Approximately 12-15 percent of the general population are introverted feelers (IF), a temperament type that is subjective and, according to Jung, “continually seeking an image which has no existence in reality, but which it has seen in a kind of vision. It glides unheedingly over all objects that do not fit in with its aim. It strives after inner intensity, for which the objects serve at most as a stimulus” (Psychological Types, para. 638).
The depth of this feeling can only be guessed–it can never be clearly grasped. It makes people silent and difficult of access; it shrinks back like a violet from the brute nature of the object in order to fill the depths of the subject. It comes out with negative judgments or assumes an air of profound indifference as a means of defence. The primordial images are, of course, just as much ideas as feelings. Fundamental ideas, ideas like God, freedom, and immortality, are just as much feeling values as they are significant ideas. Everything, therefore, that we have said about introverted thinking is equally true of introverted feeling, only here everything is felt while there it was thought. But the very fact that thoughts can generally be expressed more intelligibly than feelings demands a more than ordinary descriptive or artistic ability before the real wealth of this feeling can be even approximately presented or communicated to the world. If subjective thinking can be understood only with difficulty because of its unrelatedness, this is true in even higher degree of subjective feeling. In order to communicate with others, it has to find an external form not only acceptable to itself, but capable of arousing a parallel feeling in them.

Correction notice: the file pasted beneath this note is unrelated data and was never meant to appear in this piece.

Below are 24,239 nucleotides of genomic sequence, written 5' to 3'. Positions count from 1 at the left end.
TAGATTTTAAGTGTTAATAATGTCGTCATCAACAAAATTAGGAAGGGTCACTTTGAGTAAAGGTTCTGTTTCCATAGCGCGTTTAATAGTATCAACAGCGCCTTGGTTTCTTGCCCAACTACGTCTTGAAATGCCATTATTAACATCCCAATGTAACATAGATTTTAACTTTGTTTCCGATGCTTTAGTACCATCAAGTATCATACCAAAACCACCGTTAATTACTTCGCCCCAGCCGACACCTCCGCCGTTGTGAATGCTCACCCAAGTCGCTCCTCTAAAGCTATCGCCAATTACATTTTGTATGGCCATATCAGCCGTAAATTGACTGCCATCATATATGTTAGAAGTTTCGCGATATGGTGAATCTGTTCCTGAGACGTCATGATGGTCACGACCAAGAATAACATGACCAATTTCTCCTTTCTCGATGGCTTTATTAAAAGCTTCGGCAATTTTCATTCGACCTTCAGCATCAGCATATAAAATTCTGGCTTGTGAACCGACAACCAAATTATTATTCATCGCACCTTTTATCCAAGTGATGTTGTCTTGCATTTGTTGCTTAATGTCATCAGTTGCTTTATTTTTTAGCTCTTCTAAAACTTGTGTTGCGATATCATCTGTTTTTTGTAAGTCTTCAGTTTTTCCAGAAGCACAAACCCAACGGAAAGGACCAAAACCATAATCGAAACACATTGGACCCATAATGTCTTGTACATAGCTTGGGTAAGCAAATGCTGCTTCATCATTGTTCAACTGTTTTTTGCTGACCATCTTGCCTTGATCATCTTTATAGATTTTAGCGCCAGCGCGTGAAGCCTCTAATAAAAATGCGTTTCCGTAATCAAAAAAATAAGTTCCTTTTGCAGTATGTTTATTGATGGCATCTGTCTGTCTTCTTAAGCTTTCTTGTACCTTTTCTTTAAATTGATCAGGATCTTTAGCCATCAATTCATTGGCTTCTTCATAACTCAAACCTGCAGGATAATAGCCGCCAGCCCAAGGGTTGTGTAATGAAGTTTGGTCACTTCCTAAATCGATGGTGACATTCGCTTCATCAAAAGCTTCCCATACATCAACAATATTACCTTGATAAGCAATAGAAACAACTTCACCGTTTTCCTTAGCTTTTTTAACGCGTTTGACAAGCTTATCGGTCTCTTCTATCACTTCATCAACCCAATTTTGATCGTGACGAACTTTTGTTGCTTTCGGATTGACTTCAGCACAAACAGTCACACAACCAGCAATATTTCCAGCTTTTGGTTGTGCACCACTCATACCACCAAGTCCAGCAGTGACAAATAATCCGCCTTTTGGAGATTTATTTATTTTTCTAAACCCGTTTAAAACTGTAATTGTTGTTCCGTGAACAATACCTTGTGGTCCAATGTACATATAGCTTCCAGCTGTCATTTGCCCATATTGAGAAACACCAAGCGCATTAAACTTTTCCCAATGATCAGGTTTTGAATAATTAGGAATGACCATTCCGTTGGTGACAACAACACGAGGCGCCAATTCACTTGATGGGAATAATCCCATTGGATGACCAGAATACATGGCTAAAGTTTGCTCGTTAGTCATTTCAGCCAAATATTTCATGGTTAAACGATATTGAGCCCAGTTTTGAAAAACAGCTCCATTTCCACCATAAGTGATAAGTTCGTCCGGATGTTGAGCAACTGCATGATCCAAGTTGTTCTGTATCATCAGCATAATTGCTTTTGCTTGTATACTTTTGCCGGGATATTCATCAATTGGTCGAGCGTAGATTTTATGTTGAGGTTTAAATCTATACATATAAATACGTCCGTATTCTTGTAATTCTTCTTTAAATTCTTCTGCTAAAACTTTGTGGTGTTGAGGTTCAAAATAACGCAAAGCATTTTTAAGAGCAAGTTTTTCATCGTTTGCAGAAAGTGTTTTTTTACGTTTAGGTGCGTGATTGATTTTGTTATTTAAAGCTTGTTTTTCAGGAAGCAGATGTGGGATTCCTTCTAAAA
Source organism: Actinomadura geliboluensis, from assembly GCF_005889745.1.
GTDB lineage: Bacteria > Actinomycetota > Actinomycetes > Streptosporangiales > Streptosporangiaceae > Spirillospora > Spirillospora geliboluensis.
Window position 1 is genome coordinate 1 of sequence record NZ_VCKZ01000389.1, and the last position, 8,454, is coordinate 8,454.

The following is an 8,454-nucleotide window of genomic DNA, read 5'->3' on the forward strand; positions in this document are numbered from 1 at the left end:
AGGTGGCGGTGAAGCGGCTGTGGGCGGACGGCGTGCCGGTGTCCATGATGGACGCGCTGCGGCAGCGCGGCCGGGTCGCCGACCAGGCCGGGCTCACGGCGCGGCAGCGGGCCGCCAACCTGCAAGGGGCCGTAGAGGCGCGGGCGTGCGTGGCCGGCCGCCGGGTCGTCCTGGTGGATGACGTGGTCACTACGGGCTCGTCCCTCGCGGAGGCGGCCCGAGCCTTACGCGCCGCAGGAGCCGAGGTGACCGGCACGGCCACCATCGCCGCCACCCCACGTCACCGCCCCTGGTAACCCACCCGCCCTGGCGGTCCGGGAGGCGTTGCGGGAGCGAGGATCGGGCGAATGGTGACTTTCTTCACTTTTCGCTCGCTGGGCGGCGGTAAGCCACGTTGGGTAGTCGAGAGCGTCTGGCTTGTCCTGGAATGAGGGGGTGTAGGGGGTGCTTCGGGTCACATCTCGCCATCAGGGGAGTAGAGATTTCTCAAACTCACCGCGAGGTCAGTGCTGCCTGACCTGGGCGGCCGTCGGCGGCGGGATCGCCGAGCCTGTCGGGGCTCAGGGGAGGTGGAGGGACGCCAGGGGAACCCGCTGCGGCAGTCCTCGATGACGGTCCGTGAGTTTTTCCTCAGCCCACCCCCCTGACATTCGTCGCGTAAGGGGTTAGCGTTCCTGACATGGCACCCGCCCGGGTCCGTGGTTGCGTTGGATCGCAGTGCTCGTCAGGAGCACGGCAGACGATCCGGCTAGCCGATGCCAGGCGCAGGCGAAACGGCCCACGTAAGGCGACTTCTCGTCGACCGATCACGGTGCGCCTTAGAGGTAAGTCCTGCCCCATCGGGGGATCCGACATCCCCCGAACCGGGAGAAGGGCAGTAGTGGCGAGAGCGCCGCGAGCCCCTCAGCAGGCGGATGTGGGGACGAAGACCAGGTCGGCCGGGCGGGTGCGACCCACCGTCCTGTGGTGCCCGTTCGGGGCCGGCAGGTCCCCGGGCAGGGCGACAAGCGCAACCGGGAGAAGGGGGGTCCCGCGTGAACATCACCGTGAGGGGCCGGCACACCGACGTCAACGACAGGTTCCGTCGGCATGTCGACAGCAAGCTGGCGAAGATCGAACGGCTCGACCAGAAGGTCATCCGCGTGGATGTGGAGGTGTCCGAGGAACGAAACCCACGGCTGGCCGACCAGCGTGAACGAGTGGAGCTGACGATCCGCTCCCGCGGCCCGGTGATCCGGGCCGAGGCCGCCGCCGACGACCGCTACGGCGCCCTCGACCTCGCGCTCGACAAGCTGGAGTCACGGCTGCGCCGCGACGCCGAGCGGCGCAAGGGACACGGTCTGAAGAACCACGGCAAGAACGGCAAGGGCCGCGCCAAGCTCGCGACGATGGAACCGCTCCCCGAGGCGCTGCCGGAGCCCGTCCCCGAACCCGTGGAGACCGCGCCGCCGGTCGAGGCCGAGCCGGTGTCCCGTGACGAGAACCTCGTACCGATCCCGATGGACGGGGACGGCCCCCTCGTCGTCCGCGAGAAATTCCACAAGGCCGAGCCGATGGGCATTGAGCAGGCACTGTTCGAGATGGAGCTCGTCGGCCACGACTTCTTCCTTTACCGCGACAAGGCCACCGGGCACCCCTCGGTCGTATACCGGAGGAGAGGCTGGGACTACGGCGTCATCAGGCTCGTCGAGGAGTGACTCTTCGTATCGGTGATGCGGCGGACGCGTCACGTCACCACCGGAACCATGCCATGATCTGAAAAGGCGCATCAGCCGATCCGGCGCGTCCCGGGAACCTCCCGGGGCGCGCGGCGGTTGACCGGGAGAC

Thanks to the relatively great inner (as well as outer) uniformity of human beings, it is actually possible to do this, though the form acceptable to feeling is extraordinarily difficult to find so long as it is still mainly oriented to the fathomless store of primordial images. If, however, feeling is falsified by an egocentric attitude, it at once becomes unsympathetic, because it is then concerned mainly with the ego. It inevitably creates the impression of sentimental self-love, of trying to make itself interesting, and even of morbid self-admiration.
Just as the subjectivized consciousness of the introverted thinker, striving after abstraction to the nth degree, only succeeds in intentisfying a thought process that is in itself empty, the intensification of egocentric feeling only leads to inane transports of feeling for their own sake. This is the mystical, ecstatic stage which opens the way for the extraverted functions that feeling has repressed. Just as introverted thinking is counterbalanced by a primitive feeling, to which objects attach themselves with magical force, introverted feeling is counterbalanced by a primitive thinking, whose concretism and slavery to facts surpass all bounds. Feeling progressively emancipates itself from the object and creates for itself a freedom of action and conscience that is purely subjective, and may even renounce all traditional values. But so much the more does unconscious thinking fall a victim to the power of objective reality.
Jung continues to discuss the introverted feeling type (IF) by stating that this type is often silent, inaccessible, hard to understand, hides behind a childish or banal mask, and is inclined to melancholy. In fact, as many as 65-85% of people diagnosed with major depressive episode are introverted feelers. Introverted Feelers value peace and harmony above almost anything else; strong emotions are struck down “with murderous coldness” or nearly paralyze the IF. In women, especially, introverted feeling tends to come off as cold because the strong feeling component is introjected rather than sent outward by projection onto others. In pathological introverted feelers, there is a tendency to overpower or coerce others to get one’s way, “in the form of a domineering influence often difficult to define” (para. 642). Introverted feeling women tend to attract extraverted men, for their power touches the unconscious in the man.